In this embodiment, transaction assembler 230 constructs a 64 B memory request from 16 B requests, one for each subchannel. All 16 B requests forming the memory request have the same shared address bits. Thus assembler 230 looks into the queue for requests that can be assembled into a single transaction based upon whether requests have a common shared address.

Note that in the embodiment shown in FIG. 4, assembler 230 cannot find a request for subchannel 1 c. When attempting to form a transaction, the memory controller may not be able to find a request for each subchannel such that all have the same shared address segment (e.g., such that the value of each shared address bit is the same across all requests). A subchannel at which such a event occurs may be referred to as an “empty” subchannel.

According to one embodiment, if a subchannel cannot be filled by a request in the corresponding queue, the effect is that no transfer is performed from/to that subchannel. In such an embodiment, if a subchannel cannot be filled by a request an arbitrary location is read and the results are discarded. In an alternative embodiment, an additional control line is included per subchannel, which is used to power down a subchannel when there is no corresponding request to that channel.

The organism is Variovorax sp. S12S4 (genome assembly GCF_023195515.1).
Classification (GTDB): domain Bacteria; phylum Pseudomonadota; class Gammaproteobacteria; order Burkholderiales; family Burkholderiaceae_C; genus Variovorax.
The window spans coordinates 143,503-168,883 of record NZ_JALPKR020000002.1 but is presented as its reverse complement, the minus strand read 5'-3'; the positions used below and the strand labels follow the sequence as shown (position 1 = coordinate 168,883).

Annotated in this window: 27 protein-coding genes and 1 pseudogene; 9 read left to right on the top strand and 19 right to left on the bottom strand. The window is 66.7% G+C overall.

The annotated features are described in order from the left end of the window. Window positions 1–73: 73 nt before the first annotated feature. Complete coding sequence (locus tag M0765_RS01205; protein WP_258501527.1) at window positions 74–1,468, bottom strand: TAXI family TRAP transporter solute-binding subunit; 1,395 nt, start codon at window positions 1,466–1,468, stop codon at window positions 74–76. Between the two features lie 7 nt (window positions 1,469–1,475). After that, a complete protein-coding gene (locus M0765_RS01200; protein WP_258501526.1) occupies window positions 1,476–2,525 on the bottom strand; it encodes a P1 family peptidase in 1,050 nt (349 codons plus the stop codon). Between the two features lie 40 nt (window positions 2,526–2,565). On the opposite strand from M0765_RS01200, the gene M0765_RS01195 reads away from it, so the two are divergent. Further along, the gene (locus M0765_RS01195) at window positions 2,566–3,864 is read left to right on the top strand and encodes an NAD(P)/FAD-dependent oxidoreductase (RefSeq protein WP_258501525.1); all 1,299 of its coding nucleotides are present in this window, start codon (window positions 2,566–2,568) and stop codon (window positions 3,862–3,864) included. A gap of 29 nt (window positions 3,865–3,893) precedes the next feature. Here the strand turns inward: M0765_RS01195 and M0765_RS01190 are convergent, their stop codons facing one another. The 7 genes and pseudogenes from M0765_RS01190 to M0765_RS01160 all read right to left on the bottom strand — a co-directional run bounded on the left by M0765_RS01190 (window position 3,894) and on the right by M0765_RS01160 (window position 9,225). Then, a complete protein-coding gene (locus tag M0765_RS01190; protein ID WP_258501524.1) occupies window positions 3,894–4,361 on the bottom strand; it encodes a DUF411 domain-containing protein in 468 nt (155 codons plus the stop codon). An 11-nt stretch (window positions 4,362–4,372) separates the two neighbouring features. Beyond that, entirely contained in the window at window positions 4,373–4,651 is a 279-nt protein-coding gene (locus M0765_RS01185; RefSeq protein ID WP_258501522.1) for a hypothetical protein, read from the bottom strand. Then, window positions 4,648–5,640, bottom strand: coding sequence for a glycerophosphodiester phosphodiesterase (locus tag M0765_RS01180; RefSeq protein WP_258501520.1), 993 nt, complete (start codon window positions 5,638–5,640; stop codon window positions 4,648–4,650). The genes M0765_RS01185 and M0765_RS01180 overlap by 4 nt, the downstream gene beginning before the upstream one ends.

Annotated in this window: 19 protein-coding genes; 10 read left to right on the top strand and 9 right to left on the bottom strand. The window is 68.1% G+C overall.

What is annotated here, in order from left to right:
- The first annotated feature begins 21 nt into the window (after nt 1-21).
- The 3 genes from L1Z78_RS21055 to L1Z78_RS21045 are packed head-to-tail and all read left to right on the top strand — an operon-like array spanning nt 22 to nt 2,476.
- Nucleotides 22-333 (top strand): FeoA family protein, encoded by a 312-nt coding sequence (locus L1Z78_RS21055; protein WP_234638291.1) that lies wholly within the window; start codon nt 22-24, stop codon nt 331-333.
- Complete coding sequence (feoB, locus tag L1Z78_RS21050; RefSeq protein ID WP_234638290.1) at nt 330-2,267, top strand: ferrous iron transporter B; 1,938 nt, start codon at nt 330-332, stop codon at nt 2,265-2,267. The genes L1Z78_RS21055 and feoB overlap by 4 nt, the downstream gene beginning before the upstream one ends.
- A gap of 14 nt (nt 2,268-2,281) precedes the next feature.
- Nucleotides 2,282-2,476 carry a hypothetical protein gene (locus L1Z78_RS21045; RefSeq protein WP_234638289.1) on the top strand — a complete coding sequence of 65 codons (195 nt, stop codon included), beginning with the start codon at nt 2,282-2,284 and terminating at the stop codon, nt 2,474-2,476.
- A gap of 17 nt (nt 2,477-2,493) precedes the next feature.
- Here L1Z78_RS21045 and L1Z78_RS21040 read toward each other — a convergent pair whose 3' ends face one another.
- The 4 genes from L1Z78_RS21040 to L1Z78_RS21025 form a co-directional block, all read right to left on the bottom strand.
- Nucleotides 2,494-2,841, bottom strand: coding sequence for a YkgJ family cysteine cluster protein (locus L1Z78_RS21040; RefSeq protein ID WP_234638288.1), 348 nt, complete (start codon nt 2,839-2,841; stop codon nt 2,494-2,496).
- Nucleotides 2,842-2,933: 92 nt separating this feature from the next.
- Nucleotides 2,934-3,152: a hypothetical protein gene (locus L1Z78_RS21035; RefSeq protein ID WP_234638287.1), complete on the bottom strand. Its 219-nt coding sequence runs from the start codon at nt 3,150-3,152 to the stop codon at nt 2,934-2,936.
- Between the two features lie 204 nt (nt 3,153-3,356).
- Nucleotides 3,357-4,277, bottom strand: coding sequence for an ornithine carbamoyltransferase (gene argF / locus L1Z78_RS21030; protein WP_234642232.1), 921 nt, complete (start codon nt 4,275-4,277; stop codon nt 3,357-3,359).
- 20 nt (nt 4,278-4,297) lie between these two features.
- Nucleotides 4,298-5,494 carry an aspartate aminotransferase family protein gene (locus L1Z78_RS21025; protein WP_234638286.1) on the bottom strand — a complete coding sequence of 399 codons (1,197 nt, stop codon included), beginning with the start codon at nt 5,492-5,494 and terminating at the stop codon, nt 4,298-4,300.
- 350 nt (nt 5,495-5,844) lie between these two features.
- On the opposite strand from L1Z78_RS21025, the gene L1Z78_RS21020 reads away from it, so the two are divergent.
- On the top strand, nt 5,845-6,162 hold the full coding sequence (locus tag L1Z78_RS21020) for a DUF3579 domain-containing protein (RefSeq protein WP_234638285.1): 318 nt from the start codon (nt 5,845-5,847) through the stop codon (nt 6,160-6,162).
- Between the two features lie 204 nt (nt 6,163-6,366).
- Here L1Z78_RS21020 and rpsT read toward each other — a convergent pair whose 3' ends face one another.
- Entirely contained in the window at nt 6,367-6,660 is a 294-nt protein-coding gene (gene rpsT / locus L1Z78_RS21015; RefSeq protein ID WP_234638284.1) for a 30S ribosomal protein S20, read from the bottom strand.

In yet another embodiment, speculative reads are performed and returned to a requester, rather than the retrieved data being discarded. A speculative return involves reading an N byte block of data on an otherwise unused subchannel and returning the data to some requester as for any other read request. Therefore, a memory controller may choose to read on the otherwise “empty” subchannel any aligned N byte block of data that has the same shared address bits as the data being accessed on the other subchannels in the same memory transaction, and making this data available for use by some requester.

According to one embodiment, a speculative return is implemented at transaction assembler 230 by assigning to the independent address lines associated with the “empty” subchannel, the independent address bits of a neighboring subchannel, resulting in two N byte blocks of data, having the same shared and independent address bits, being returned. Although described above as duplicating independent address lines, other embodiments may implement other mechanisms for choosing a block of data that is speculatively returned.